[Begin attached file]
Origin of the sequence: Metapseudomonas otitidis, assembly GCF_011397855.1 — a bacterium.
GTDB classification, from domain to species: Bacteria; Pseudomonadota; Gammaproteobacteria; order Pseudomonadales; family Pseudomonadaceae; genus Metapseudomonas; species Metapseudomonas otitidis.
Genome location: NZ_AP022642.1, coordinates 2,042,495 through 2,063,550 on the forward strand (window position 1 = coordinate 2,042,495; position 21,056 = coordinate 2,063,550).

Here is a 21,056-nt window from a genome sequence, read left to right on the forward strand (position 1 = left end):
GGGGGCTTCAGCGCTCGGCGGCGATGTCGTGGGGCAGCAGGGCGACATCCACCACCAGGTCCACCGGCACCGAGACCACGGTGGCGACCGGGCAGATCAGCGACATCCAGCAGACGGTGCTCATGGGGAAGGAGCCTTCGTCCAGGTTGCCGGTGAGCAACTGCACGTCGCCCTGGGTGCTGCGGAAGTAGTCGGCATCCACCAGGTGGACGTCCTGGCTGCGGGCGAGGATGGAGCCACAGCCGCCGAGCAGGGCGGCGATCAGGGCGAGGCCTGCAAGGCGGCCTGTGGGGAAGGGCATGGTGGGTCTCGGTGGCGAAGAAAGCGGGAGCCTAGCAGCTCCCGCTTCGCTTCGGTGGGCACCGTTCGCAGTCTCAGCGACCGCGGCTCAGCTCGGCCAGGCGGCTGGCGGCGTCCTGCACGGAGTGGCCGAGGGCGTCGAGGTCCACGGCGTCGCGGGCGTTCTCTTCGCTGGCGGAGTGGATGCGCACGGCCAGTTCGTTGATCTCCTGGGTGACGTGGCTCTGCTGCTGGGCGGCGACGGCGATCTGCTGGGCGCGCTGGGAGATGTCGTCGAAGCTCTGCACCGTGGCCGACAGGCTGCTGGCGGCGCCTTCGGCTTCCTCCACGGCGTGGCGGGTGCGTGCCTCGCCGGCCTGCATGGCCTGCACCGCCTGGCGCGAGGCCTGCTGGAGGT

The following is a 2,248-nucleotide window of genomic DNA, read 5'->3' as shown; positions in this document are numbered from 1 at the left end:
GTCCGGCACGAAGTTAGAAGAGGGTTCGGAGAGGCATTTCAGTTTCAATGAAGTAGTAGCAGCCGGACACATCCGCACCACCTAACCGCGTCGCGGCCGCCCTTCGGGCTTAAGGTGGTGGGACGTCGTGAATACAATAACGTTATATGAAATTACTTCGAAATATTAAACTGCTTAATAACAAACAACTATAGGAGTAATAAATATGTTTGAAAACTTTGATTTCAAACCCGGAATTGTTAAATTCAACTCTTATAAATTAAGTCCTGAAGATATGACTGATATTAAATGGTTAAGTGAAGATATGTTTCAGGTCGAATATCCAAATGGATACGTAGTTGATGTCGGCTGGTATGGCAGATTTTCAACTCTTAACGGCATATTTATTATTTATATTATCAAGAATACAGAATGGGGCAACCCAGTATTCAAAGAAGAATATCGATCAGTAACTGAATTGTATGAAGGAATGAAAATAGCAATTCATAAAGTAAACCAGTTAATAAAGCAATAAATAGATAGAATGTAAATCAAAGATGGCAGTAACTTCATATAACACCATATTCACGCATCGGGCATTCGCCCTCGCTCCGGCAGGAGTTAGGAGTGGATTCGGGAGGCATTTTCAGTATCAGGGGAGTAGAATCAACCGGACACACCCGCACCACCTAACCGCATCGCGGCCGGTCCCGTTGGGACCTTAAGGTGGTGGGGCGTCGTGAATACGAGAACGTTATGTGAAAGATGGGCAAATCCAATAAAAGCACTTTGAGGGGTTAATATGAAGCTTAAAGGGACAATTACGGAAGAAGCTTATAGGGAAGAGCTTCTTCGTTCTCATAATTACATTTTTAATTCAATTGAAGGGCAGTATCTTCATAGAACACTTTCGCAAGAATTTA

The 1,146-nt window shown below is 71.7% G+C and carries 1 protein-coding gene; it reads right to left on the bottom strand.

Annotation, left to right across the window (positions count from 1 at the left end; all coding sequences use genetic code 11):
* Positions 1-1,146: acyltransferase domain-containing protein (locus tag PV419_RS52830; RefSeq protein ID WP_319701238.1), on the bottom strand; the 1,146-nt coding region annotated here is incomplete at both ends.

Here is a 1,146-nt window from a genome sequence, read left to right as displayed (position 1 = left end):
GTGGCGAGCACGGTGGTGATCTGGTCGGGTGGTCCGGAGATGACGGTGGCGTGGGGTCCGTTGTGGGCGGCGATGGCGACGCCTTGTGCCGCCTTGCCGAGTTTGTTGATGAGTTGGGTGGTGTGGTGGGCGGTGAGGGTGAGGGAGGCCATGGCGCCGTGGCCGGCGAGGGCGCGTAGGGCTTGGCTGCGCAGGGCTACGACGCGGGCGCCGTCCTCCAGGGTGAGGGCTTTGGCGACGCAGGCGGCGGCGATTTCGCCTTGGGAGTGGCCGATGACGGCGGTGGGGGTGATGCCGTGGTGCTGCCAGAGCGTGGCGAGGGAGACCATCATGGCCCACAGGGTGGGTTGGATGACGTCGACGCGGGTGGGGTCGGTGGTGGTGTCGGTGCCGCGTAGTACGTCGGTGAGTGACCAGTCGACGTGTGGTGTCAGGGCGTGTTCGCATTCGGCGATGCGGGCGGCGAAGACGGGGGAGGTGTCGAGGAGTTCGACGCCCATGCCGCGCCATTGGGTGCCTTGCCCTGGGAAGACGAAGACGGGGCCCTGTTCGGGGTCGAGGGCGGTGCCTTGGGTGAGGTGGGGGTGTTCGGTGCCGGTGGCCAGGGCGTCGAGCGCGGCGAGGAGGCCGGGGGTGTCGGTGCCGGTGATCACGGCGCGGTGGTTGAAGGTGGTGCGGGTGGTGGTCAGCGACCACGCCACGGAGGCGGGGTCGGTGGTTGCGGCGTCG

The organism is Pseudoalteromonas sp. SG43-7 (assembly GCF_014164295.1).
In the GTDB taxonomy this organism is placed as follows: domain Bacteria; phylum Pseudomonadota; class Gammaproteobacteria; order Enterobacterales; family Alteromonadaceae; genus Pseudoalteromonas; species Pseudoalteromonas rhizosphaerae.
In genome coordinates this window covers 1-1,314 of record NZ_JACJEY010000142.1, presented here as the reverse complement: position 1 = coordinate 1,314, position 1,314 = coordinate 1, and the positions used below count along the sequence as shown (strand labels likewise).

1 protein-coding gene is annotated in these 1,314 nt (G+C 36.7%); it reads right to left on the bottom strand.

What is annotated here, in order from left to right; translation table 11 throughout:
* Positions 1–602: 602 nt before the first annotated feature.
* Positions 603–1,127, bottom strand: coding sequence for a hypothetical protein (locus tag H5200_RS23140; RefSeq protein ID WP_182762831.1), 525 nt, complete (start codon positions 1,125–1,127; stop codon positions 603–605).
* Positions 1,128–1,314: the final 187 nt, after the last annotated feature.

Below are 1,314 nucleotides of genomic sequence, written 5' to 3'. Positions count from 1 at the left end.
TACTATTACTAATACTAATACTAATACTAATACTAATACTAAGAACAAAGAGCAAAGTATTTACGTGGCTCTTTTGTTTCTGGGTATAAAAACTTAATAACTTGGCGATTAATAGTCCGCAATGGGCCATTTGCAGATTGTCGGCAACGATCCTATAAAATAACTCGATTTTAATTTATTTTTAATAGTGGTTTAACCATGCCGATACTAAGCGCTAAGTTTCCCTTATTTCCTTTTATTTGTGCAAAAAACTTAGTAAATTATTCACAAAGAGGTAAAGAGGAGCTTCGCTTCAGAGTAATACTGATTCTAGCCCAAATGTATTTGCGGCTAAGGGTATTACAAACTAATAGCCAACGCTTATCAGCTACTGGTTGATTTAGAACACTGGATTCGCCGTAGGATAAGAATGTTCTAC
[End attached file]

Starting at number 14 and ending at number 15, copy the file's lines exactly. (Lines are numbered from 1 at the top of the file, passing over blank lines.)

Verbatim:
In the GTDB taxonomy this organism is placed as follows: domain Bacteria; phylum Pseudomonadota; class Gammaproteobacteria; order Enterobacterales; family Alteromonadaceae; genus Pseudoalteromonas; species Pseudoalteromonas rhizosphaerae.
In genome coordinates this window covers 1-1,314 of record NZ_JACJEY010000142.1, presented here as the reverse complement: position 1 = coordinate 1,314, position 1,314 = coordinate 1, and the positions used below count along the sequence as shown (strand labels likewise).